The Dairy Husbandry course was of one year duration and young Celestin spent an additional three months specializing in butter and cheese making - Dairy Technology. He returned to Saint Lucia in 1954 and was employed as Technical Assistant at the Livestock Development Centre (LDC) at Beausejour, Vieux Fort. At the time, veterinarian Dr. Greaham Louisy was temporarily in charge of the LDC. He was soon replaced by one Dr. Scoggins from England. “At the high point of the LDC activity we branded and tagged young animals and recorded the names of mother and sire. We then tagged the ear of each calf which bore its name, date of birth and weight at birth. We also used semen from Guernsey bulls to increase milk production. Sahiwal bulls from India were used to help increase beef production and to help the progeny of European breeds adapt to the hot climate in Saint Lucia.
“It is to be noted that most of the cows which were artificially inseminated belonged to farmers and other folk in the south of the island. These animals were provided with safe pasturage at Beausejour, Vieux Fort by the British Colonial Government at a nominal fee of one dollar each month. I worked at the Beausejour animal development project for three years. I got married during that period at Vieux Fort.”
Soon after marriage, two new jobs were advertised, one for a headmaster and the other for a matron, at the newly opened Boys’ Training Centre near the village of Gros Islet. Young Celestin and his wife applied jointly for the jobs. They relocated to Gros Islet in 1959 leaving family, friends and workmates behind. “My wife and I worked at the Boys’ Training Centre until 1964. I loved teaching but I knew nothing about raising delinquent boys. My wife and I had to work night and day caring for these young boys.” The couple soon got frustrated as they realized that the island government did not quite appreciate the meaning and full extent of the couple’s workload.
Celestin and his wife returned to Vieux Fort in 1964. This time he landed a job as manager of a fertilizer plant located there. “The plant was set up to mix and blend various ingredients suited for different soil types and locations on the island for the rapidly developing banana industry. The fertilizer plant was owned by Esso, a petroleum company which, at the time, did business on the island. In a strange twist of events, it happened that the local banana growers’ association was indebted to Albatross, a fertilizer company in Europe. Albatross threatened the growers’ association and pressured them to continue purchasing fertilizers from the company rather than purchasing from the Esso plant at Vieux Fort. Without local support the Esso fertilizer mixing plant had to be shut down.”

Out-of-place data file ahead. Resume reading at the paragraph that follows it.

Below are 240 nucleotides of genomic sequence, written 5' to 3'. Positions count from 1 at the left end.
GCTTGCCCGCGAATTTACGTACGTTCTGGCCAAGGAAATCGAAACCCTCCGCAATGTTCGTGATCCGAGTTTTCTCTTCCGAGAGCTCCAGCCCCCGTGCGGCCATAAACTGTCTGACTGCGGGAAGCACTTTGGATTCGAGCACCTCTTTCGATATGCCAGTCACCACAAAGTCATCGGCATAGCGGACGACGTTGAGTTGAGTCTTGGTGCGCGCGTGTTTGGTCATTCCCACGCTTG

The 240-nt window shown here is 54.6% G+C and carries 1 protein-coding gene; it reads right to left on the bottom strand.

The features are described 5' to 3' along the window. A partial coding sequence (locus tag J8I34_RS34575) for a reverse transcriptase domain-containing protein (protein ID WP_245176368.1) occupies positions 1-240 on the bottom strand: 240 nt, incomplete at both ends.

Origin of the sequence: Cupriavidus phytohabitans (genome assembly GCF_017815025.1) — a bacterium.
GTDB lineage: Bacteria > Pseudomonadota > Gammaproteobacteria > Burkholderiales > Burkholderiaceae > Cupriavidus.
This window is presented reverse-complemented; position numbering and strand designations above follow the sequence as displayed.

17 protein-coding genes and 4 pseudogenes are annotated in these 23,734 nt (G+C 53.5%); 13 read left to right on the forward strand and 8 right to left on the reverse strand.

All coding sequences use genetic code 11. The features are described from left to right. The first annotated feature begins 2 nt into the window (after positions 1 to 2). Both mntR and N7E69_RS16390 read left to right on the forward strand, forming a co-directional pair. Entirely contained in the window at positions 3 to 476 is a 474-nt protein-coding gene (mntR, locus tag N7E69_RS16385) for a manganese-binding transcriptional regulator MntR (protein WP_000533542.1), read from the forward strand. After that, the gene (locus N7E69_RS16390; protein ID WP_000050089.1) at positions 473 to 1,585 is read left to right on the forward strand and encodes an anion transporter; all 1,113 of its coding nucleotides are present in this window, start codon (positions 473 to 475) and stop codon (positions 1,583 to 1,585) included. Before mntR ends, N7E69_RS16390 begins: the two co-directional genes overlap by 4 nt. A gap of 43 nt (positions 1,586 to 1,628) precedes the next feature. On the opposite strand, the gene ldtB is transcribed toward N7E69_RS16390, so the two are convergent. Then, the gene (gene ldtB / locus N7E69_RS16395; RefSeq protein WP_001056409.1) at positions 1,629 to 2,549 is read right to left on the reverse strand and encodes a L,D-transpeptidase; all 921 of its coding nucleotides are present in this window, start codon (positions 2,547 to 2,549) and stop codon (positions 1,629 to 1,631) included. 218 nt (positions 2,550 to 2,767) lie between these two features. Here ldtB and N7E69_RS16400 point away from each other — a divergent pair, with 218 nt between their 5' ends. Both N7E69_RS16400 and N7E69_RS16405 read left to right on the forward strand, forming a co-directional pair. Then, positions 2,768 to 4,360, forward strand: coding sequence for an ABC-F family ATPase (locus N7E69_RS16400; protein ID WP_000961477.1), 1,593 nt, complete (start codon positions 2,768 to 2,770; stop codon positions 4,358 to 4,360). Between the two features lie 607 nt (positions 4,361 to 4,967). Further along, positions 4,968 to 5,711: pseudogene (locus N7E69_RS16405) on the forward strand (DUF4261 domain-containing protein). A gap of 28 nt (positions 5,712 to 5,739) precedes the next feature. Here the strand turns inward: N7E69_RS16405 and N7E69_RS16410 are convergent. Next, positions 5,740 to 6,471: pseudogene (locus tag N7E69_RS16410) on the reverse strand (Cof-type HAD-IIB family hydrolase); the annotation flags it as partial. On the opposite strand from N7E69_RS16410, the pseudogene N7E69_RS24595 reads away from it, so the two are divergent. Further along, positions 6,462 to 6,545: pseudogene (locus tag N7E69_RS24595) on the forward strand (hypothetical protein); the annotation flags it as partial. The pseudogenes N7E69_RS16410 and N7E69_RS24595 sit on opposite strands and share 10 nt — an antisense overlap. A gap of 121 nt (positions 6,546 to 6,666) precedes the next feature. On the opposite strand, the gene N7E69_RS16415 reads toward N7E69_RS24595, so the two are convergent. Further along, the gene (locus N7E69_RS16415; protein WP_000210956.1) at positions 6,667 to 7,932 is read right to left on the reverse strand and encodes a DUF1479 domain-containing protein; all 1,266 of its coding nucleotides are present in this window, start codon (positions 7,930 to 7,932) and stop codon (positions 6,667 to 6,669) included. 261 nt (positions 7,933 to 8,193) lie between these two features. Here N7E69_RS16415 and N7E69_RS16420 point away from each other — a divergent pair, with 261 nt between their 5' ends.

Celestin noted that Esso had also closed down its fertilizer mixing plants in St. Vincent and Jamaica, possibly for the same reasons as in Saint Lucia. He was not dismayed. Instead, he remained optimistic and was soon offered a job as Assistant Manager of Marquis Estate in the north-east of the island. He and his wife therefore had to relocate once more.
“I spent six years at Marquis Estate. At that time Marquis Estate was made up of two separate estates, Babonneau Estate and Marquis Estate proper. I managed the Babonneau Estate. During that time, my wife took a secretarial course and afterwards got a job at the firm of Geest Industries in Castries. Harry Atkinson, a well-known and experienced Agriculturist from Jamaica, who was formerly employed by the Colonial Office in the early 1940s, was manager of Marquis Estate. Both Marquis and Babonneau Estates were owned by Lord Walston of England – a multi-millionaire.” The year was 1970.
Editor’s note: See next week’s edition of the STAR Newspaper for the continuation of this feature.